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Rock Island is a city with a very rich heritage and architectural history. Why should we work to preserve our history through its buildings? To answer this question, we look to three areas of our city: the Residential Neighborhoods, the Downtown, and our Future.
Within our historic neighborhoods, we have a strong sense of pride and community. It is common for neighbors to refer to each other’s houses by the name of the original, long deceased owner. In fact, if there is a presence of a ghost of an original owner, it is considered an honor, and he or she is welcomed with open arms. We see a banding together of neighbors with their common goals and challenges of restoring and renovating their homes. Neighbors work together to unveil the houses of artificial siding, exposing the original detail and craftsmanship, which has been hidden for many years. Streets are lined with mature trees, and a pleasant walk down the sidewalk is a true history lesson in architectural styles as you gaze at the variety of houses. Preserving homes preserves value. These are all reasons to preserve in our residential neighborhoods.
The Downtown “District” of Rock Island has the benefit of being compact, intact, and historic. The vertical nature of the buildings effectively utilizes valuable land resources, and provides a visual historic interest overhead. The large storefronts open to the wide tree lined streets, and provide a scale that is pedestrian friendly and visually inviting. With this built environment, plus a dedicated community action, the downtown has developed into the Quad Cities’ most active and successful entertainment district. Many of our historic structures have been restored, renovated, or been adapted to new uses to create a true sense of time and place. Former department stores have been transformed into residential lofts, creating an exciting new neighborhood in which to work, live, and play. Adaptive reuse of a historic structure celebrates uniqueness, diversity, and is the highest form of recycling. New infill construction of office buildings and residential townhomes in Rock Island complements the historic structures, and works in harmony with the historic downtown streetscape to create a unique, friendly, urban environment. These are all reasons to preserve in our downtown.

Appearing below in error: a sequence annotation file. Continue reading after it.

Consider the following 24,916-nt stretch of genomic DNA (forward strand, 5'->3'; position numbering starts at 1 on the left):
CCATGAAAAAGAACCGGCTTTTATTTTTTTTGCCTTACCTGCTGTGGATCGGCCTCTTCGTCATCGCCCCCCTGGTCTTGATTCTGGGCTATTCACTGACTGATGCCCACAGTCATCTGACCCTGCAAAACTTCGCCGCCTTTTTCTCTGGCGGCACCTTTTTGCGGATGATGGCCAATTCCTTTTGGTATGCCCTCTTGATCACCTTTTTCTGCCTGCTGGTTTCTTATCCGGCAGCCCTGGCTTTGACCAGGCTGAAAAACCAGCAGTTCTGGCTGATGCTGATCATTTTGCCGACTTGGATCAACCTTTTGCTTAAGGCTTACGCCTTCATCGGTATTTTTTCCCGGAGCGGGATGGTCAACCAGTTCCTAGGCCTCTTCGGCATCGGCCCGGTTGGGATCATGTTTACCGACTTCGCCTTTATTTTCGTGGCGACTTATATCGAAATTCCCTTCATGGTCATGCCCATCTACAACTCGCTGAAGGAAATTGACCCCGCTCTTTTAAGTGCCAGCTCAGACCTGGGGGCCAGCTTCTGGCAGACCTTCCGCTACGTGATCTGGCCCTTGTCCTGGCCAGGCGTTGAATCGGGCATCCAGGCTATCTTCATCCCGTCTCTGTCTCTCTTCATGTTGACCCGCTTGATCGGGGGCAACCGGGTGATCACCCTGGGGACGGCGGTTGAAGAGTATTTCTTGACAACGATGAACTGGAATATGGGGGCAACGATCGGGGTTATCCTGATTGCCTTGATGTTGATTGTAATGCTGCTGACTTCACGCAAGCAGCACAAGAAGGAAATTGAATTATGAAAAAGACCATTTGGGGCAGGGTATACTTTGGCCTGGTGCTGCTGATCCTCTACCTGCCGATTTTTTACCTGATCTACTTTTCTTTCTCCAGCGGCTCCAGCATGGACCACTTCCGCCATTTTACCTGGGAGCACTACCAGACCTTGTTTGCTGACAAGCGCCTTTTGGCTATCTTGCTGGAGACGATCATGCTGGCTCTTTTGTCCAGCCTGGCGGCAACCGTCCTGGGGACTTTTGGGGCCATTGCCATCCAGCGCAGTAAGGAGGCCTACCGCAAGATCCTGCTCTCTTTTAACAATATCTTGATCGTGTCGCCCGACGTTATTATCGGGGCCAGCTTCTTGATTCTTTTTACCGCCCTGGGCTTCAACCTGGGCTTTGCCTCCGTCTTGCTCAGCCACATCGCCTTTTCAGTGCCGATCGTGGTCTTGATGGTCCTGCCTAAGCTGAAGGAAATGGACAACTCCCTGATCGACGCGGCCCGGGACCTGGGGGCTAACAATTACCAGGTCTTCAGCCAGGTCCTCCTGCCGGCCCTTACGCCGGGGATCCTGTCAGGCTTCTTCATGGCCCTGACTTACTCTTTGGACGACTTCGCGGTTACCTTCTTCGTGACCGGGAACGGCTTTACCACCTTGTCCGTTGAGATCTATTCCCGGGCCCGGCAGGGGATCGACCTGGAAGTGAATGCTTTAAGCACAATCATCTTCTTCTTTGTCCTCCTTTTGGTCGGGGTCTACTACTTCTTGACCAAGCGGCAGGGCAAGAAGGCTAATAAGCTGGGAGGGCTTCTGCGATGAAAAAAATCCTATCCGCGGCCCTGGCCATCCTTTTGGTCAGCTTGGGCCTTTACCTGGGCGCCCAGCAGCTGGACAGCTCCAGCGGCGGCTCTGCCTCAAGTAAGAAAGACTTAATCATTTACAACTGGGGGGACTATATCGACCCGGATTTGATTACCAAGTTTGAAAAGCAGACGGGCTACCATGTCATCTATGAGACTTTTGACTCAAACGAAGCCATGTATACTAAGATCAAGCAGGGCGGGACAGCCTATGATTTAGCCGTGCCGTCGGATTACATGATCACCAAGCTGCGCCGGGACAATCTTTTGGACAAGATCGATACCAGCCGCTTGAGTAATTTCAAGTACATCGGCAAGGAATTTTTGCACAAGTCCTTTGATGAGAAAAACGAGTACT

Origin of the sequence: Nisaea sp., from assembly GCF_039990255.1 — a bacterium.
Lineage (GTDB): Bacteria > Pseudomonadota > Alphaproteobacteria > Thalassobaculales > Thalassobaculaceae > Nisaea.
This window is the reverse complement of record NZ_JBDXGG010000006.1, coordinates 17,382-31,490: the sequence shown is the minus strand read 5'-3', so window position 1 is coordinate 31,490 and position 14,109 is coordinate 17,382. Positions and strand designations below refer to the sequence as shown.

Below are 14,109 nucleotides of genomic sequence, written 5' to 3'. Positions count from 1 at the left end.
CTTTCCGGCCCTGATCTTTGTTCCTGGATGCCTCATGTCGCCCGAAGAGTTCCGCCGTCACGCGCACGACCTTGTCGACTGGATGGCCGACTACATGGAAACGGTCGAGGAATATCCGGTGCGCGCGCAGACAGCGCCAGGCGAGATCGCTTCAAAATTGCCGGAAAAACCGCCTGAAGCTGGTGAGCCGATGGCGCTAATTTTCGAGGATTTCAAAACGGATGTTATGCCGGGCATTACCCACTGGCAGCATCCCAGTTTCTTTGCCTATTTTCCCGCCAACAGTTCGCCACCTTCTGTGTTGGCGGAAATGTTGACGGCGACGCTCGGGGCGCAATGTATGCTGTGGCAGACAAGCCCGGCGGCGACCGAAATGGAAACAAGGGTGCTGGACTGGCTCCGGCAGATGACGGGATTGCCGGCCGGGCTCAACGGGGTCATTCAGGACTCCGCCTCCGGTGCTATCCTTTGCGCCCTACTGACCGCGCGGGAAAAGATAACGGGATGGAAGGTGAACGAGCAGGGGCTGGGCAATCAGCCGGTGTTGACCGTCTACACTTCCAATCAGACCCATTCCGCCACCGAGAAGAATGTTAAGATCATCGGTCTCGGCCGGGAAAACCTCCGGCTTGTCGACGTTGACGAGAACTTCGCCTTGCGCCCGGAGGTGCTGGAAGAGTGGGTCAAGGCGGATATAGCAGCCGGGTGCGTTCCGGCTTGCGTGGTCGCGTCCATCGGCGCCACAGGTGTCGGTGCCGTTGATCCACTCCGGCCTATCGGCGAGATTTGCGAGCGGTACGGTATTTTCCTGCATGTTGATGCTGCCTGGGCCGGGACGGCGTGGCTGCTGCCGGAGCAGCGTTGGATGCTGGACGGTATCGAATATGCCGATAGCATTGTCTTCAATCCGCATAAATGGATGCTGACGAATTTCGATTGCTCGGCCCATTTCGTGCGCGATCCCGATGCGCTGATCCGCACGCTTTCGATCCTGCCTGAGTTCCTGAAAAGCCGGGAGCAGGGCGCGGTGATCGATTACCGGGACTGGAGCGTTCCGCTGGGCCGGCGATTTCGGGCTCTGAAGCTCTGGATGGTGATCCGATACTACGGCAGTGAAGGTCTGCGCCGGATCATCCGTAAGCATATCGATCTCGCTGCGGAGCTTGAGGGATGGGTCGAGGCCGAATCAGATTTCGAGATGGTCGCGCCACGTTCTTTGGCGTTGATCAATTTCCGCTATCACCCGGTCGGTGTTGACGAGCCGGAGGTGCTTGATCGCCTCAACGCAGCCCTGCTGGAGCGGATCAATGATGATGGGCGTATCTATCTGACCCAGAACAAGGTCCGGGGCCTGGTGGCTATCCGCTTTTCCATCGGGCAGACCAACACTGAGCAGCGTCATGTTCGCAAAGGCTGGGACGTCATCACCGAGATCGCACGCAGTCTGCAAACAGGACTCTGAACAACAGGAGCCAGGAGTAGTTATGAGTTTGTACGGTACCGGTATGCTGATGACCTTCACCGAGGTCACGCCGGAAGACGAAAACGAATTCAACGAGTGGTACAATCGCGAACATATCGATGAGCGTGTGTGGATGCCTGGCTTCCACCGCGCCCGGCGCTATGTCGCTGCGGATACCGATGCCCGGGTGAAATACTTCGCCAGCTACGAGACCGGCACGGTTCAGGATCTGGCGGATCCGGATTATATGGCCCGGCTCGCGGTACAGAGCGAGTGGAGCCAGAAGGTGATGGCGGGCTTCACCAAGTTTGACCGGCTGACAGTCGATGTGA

Our past has the opportunity to greatly affect our future. In a time where strip malls and big box stores make one city indistinguishable from another, historic preservation can be the key to a city’s sense of place, sense of being, and sense of pride. We can move away from the disposable society. Our historic resources are the elements that connect us to our past, and what make our city unique. It is important to teach our children to be aware of their built environment, and that landmark buildings are history they can take part in. Our children are the future stewards of our city. We should teach them about our heritage, our connection to the past, and pride in our city. This is why we must preserve for our future.
Rock Island… Preserving the past, dedicated to the future.
Jeffrey S. Dismer, AIA
Rock Island Preservation Commission
Which buildings are Rock Island Landmarks?
What exterior alterations on Rock Island Landmarks are reviewed by the Preservation Commission?
Are the properties in Broadway Historic District reviewed by the Rock Island Preservation Commission?
Where can I pick up the Rock Island history and architecture tour booklets?
How can I learn about the people who built or lived in my house?
Planning & Redevelopment
1528 Third Avenue
Rock Island, IL 61201
Ph: (309) 732-2900
Fx: (309) 732-2930
8:00 am - 5:00 pm
Monday - Friday